Posts tagged: seafrance

That Was The Year That Was – 2011

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If, as I do, you attribute to passenger ferries some of the characteristics of human beings, the cycle of life can be unsettling and, occasionally, brutal. How did those jumbo ferries with which I grew up suddenly become middle-aged? Why are the outside decks of the cutting-edge Norsea caked in years of rust? What calamity has befallen the shiny, new Fiesta that has caused her to go for scrap?

In the times of plenty, old favourites would head south for long and, hopefully, fruitful careers. Today, with the Greek economy in particular in ruins, no home can be found for them there. Instead, the scrap yard beckons all too soon and the production line of replacement new ships has all but dried up. Those which did appear in 2011 often seemed to be more dysfunctional than historic.

The veterans which survive often seem to be clinging on, just one unpaid subsidy away from the end. Happily, if you look in the right hidden corners, more than a few remain, shyly eking out a living at the margins of the ferry industry. 2010 was spent saying farewell to some quite well known, doomed, elderly ships; the ferry year of 2011, perhaps more than ever before, was focussed on the marginal, the half-forgotten, the never-remembered.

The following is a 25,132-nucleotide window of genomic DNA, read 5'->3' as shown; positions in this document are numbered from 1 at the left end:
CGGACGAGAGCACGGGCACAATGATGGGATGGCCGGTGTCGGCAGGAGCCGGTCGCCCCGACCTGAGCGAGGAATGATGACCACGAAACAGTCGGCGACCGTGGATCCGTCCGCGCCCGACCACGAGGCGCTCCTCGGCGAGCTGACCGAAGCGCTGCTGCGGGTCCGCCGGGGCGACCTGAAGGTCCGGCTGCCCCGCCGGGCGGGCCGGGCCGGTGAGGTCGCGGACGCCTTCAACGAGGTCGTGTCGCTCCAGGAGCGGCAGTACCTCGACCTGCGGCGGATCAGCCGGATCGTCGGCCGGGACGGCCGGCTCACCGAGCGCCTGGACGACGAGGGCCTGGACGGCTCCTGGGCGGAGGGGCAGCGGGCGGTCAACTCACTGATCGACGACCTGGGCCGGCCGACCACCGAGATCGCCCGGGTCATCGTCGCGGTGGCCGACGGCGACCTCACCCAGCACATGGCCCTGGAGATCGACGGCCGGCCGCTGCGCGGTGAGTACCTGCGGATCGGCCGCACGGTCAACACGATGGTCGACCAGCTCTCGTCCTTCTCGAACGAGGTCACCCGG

Based purely on subjective feelings on the 66 ships sailed on or visited in 2011, here are some of the bests and worsts of the year.

Like a trip through space: Abel Matutes

Like a trip through space: Abel Matutes

Best new ferry
The well documented difficulties of the Spirit of Britain somewhat preclude her from taking this title and the only other 2011 newbuild sailed upon was the functional but somewhat derivative Stena Transporter. New to me this year, however, were Balearia’s 2010-built Abel Matutes and SF Alhucemas. Like the Martin i Soler two years ago, these Spanish-built ferries capture a suitably stylish sense of adventure with hints of practical luxury. The Abel Matutes is a large ro-pax whilst the ‘Alhucemas’ is more like a smaller version of the Martin i Soler. Although neither is perfect, they represent an appropriately modern vanguard for the Spanish ferry industry in the second decade of this century.

Stena Superfast VII leaving Belfast

Stena Superfast VII leaving Belfast


Best conversion